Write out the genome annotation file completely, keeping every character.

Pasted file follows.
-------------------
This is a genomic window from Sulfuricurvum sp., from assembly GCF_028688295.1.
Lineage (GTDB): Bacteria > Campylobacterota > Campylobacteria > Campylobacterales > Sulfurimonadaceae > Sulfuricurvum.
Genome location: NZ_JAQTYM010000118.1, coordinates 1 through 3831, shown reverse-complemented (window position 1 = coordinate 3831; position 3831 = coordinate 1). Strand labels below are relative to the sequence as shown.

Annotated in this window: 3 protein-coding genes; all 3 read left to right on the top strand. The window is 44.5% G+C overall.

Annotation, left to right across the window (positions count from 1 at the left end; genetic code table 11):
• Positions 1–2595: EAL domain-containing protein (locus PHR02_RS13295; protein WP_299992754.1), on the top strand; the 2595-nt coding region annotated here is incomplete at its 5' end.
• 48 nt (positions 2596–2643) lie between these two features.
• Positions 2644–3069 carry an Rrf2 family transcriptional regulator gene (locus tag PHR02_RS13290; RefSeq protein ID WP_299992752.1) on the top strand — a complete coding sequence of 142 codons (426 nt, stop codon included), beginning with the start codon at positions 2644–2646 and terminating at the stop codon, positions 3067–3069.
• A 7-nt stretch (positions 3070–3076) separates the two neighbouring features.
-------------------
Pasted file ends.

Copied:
This is a genomic window from Sulfuricurvum sp., from assembly GCF_028688295.1.
Lineage (GTDB): Bacteria > Campylobacterota > Campylobacteria > Campylobacterales > Sulfurimonadaceae > Sulfuricurvum.
Genome location: NZ_JAQTYM010000118.1, coordinates 1 through 3831, shown reverse-complemented (window position 1 = coordinate 3831; position 3831 = coordinate 1). Strand labels below are relative to the sequence as shown.

Annotated in this window: 3 protein-coding genes; all 3 read left to right on the top strand. The window is 44.5% G+C overall.

Annotation, left to right across the window (positions count from 1 at the left end; genetic code table 11):
• Positions 1–2595: EAL domain-containing protein (locus PHR02_RS13295; protein WP_299992754.1), on the top strand; the 2595-nt coding region annotated here is incomplete at its 5' end.
• 48 nt (positions 2596–2643) lie between these two features.
• Positions 2644–3069 carry an Rrf2 family transcriptional regulator gene (locus tag PHR02_RS13290; RefSeq protein ID WP_299992752.1) on the top strand — a complete coding sequence of 142 codons (426 nt, stop codon included), beginning with the start codon at positions 2644–2646 and terminating at the stop codon, positions 3067–3069.
• A 7-nt stretch (positions 3070–3076) separates the two neighbouring features.